Witty and irreverent, compassionate and wise, Eve Ensler's award-winning masterpiece gives voice to real women's deepest fantasies and fears, guaranteeing that no one who reads it will ever look at a woman's body, or think of sex, in quite the same way again.
©1998, 2001 Eve Ensler; (P)2001 Random House, Inc.
"Filled with generous energy and delight." (The Times)
"Laugh-out-loud funny and deeply poignant." (Independent)
"Feminist without being man-hating, entertaining without being trite, and political without being earnest." (Evening Standard)
'A million women can't be wrong - it IS good!'Jonathan Myerson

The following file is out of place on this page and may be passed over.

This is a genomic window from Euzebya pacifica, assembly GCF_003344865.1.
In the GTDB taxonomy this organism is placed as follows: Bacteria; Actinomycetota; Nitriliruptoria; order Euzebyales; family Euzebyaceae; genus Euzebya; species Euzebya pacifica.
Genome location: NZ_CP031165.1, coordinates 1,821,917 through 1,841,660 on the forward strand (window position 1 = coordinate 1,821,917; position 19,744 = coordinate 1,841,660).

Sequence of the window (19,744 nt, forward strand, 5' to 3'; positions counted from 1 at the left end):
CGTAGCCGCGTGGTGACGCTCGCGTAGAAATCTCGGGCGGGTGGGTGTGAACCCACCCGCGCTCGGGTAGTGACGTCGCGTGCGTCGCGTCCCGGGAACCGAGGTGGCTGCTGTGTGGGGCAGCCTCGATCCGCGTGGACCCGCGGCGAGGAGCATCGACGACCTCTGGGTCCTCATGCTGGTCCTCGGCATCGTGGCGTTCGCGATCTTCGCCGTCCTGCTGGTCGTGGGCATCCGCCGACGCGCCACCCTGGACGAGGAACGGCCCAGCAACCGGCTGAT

¿Filled with generous energy and delight¿The Times
When she eventually gets round to the monologues (after what seems like half an hour of "credits" and press-cutting type reviews), some are funny, some are sad, some are bordering on pornographic. What was all the fuss about? It isn't a set of first-world female experiences to which I can relate, though granted some of the tales were from women older than me. Or perhaps that was the point? They were women who maybe shouldn't have had those experiences in the late 20th or early 21st centuries in what we believe to be a civilised, broad-minded and inclusive culture.
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